12. Minimum Order Quantity
Ever used the minimum order quantity formula? To keep it simple, the minimum order quantity formula has to do with the smallest number of items that you want to sell to consumers.
And here’s the kicker: if your company isn’t able to buy the minimum order quantity of an item, then chances are that your distributor won’t let you buy it.
For instance, stock items with a heftier price tag usually have a small minimum order quantity compared to more affordable products that are cheaper to produce. Can it possibly get any easier?
13. Just-in-Time Inventory Management
Imagine this: just-in-time inventory management is an ultra-useful strategy that lets you set up raw supplier orders in connection with your production schedule. Want to know the best part?
Surprisingly, just-in-time inventory management is the smartest way to reduce the overall cost of your inventory too. That’s because only ordering what you need will automatically cut down your risk of ending up with “deadstock” products. How cool!
14. Safety Stock Inventory
If you want to learn what safety stock inventory management is, you’ll have to start by taking a good, hard look at any additional inventory you may have. Clearly, this means that your company has been ordering way too many products recently.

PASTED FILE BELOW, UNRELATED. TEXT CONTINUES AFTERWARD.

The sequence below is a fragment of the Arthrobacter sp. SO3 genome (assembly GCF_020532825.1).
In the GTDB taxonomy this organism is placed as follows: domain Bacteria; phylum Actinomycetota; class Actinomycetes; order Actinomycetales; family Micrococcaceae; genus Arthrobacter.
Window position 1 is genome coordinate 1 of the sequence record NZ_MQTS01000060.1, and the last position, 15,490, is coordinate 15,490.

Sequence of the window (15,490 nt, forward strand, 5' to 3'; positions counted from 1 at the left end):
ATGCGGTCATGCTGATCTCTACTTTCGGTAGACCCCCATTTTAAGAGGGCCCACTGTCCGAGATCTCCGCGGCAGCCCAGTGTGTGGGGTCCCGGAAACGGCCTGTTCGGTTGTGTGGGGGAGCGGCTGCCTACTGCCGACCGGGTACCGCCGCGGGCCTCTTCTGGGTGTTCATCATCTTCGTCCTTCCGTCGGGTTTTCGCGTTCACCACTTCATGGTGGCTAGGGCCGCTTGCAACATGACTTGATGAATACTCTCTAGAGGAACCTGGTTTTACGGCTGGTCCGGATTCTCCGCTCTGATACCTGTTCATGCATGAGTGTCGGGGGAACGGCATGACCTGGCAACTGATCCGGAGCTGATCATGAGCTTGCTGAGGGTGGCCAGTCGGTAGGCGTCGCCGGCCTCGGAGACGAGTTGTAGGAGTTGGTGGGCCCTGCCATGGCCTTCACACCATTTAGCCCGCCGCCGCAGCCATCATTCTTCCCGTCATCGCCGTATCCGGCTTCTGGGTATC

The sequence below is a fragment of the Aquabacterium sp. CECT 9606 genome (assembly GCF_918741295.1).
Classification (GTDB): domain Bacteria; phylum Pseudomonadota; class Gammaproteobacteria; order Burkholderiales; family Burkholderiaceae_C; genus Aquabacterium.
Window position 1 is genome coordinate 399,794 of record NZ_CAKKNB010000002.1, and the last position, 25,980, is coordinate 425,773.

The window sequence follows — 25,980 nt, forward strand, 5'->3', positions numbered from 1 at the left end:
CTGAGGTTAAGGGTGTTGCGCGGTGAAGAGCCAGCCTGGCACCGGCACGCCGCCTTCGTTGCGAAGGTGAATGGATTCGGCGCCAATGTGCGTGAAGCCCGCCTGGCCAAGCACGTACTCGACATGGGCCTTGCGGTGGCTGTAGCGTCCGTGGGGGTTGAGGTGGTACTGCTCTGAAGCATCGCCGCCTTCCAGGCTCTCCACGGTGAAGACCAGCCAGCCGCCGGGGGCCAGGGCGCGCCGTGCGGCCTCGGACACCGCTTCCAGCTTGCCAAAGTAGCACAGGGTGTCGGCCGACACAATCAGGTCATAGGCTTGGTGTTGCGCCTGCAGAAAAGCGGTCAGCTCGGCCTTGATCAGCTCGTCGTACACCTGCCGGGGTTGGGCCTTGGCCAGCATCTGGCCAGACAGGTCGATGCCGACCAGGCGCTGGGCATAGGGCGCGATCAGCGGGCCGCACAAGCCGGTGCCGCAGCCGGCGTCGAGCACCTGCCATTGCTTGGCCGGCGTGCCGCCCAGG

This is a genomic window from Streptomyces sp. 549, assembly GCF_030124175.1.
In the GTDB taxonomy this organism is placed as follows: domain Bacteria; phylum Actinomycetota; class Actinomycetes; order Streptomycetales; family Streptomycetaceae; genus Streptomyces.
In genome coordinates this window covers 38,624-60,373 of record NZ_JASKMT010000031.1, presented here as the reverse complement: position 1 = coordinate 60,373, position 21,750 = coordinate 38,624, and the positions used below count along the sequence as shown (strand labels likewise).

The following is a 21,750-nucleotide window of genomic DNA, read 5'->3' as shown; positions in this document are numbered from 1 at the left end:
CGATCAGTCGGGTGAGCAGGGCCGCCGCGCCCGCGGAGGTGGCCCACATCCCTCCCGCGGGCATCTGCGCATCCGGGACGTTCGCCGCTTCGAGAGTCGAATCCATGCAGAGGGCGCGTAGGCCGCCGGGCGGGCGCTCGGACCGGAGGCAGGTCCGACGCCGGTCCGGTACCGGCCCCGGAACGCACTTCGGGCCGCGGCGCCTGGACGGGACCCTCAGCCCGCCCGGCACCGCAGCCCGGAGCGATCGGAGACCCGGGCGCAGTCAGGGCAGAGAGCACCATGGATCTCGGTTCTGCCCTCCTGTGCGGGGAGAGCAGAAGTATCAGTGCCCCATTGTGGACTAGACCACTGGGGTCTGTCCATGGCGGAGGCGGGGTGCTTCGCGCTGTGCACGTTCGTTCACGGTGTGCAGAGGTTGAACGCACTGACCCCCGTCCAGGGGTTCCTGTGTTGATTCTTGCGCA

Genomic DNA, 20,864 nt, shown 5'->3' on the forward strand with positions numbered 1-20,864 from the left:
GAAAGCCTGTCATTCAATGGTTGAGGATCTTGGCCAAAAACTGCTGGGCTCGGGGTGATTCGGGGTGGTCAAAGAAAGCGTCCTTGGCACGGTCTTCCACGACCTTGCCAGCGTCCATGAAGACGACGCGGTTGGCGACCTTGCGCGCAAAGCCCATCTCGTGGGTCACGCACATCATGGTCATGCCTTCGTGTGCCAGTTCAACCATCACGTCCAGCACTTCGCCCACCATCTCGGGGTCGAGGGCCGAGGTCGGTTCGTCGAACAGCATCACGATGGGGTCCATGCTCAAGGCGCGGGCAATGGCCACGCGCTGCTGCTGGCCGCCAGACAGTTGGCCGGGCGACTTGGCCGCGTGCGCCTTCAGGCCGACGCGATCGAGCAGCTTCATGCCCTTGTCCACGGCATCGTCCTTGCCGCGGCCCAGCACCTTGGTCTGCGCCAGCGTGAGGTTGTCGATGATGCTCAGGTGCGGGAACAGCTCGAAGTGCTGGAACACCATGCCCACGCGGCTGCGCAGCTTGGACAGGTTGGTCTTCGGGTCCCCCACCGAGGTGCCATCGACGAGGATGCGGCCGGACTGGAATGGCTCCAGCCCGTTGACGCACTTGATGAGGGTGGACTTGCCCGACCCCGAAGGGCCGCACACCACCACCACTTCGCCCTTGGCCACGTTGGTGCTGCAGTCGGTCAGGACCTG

How do you remedy this? We’ll show you the way. By using the safety stock inventory method, you’ll be able to avoid stockouts caused by poor customer forecasting predictions!
15. LIFO and FIFO
You might be wondering: what on earth are LIFO and FIFO? While FIFO means “first in, first out,” LIFO means “last in, first out.” Used to find out inventory costs, FIFO suggests you sell older products first to keep it fresh.
Meanwhile, LIFO recommends that you sell your newest inventory first to keep it from expiring. Not sure how to manage inventory? Eliminate hand written orders or manual order entry with inventory management now!
Need Help With Small Business Inventory Management?
Need help with small business inventory management? Don’t worry, you’re not alone. From ABC analysis to LIFO and FIFO, we’ve got you covered. The rest should be a breeze! Want to learn more business news? Don’t hesitate to check out our blog today!